Shark cage diving!

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Hello family and friends,

I can’t believe my time in South Africa is almost over. Three weeks from today, I will be back in my cozy bed in Orange! I’m in complete denial that I am leaving so soon, but I can definitely say that I have made the most of my time here. One thing that I knew I really wanted to do before I left was shark cage diving. I waited until as far as I could in the semester to go because apparently the water gets clearer and there is better visibility as winter approaches (remember, we have opposite seasons here so we are going into winter now). I went with 8 other students from my program, and our driver picked us up from our house at 3 AM, it was such a struggle. It was a two and a half hour drive to Shark Alley, which is a bay that is known to have the largest great white population in the world. The whole town surrounding Shark Alley was super quant, and every single business there was related to sharks/shark cage diving. We arrived at the harbor at around 6 AM at our tour guide made us all breakfast before getting on the boat. To my surprise, there was no “safety talk” or really any warning/preparation for what was to come. Definitely something that would never happen in America!! The only safety warning we got was a sign that said “do not touch the sharks”. We boarded to the boat around 7 am and drove about 15 minutes out to the shark zone. The crew docked the boat and threw buckets of chum in the water. Almost immediately, we were surrounded by so many massive great whites! Some of them were about as big as a large SUV, so massive and scary. The cage that we go into was attached to the side of the boat and large enough to fit about eight people. The way the cage was set up was that you had about a foot of room the stick your head above the water, and then we had to wear weights to keep our feet at the bottom of the cage. We didn’t have a snorkel or any scuba gear, you just waited with your head out of the water until the boat attendant yells “down down down”, which meant a shark was right in front of the cage and then you hold your breath under water to see the sharks. The minute before it was time to get in the cage, I was like what the hell am I doing I can’t do this. But then I was able to force myself into the cage, and I had the most amazing time! It was absolutely incredible to see the sharks up close, they were literally a foot away from my face. It was exhilarating/terrifying when the sharks would bite at the cage or bump into it, but it was the coolest thing I have ever done. We were able to go into the cage twice, we took turns going in for about fifteen minutes. It was also really cool to just sit in the boat and watch the sharks circle us. I would do it again in a heartbeat and recommend it to anyone visiting South Africa. In my opinion, it was way more “cool” than “scary”.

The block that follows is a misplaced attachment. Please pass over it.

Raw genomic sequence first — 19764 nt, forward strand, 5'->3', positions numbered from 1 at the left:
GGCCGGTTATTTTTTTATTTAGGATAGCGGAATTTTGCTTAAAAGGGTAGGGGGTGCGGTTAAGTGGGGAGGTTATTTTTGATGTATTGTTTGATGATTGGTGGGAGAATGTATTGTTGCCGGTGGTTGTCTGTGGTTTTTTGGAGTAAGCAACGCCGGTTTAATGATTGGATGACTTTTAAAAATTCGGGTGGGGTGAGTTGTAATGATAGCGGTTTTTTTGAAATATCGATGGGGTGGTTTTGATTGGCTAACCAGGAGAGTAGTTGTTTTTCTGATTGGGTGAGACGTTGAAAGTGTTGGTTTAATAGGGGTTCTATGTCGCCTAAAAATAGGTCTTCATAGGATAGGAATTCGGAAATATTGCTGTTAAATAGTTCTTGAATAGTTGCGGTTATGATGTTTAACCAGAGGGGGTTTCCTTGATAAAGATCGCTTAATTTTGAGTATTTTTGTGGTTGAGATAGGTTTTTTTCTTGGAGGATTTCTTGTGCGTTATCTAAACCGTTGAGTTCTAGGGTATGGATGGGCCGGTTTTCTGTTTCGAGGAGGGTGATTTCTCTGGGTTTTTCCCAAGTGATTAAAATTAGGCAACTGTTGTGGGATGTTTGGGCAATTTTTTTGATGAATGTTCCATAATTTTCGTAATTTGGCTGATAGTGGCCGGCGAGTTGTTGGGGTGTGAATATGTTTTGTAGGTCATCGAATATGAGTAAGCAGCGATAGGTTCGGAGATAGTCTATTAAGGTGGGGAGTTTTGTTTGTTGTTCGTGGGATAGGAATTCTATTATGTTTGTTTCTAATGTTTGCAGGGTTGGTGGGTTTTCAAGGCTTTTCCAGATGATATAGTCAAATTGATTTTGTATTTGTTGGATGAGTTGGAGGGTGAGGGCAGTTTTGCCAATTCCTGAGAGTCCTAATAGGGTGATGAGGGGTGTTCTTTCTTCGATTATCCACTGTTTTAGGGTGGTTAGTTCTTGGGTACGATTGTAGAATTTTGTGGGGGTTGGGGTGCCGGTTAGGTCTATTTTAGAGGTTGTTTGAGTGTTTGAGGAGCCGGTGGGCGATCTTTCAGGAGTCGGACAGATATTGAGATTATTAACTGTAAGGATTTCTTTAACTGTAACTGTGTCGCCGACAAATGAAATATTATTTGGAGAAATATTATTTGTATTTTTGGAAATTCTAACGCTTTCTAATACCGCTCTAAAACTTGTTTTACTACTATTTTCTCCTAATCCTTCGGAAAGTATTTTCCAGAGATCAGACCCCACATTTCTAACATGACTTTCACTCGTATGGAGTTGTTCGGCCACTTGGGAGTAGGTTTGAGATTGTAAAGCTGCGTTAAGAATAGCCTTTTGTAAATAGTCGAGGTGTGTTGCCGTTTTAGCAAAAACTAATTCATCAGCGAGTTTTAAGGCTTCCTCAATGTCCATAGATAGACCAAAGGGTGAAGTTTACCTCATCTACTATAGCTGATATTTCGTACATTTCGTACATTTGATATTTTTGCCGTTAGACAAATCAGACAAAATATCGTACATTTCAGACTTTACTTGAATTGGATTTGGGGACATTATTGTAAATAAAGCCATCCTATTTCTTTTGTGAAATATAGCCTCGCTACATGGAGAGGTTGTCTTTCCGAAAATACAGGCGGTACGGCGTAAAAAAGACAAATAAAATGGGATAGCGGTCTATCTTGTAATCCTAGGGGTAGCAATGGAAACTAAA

Now its time to buckle down for the next three weeks and kick butt on my finals!

I can officially say that I knocked everything off of my bucket list for South Africa, which includes:

– Shark Cage Diving

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– Safari (seeing lions, giraffes, rhino)

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– Highest bungee in the world

– Join a club for something I wouldn’t normally do at home (wakeboarding, meditation retreat)

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– Riding an elephant

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– Ride an ostrich

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– Go to the penguin beach

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– Galloping horseback on the beach

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– Wine tour

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– Volunteer/Spend time in a township

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– Surfing

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– Going up Table Mountain

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– Music Festivals / Afrikaburn

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– Kayaking

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– See Nelson Mandela’s prison cell

Nelson Mandela's Prison Cell

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2 Comments

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  1. That’s all you did?? What about that month in Australia, now seeming so long ago! 🙂

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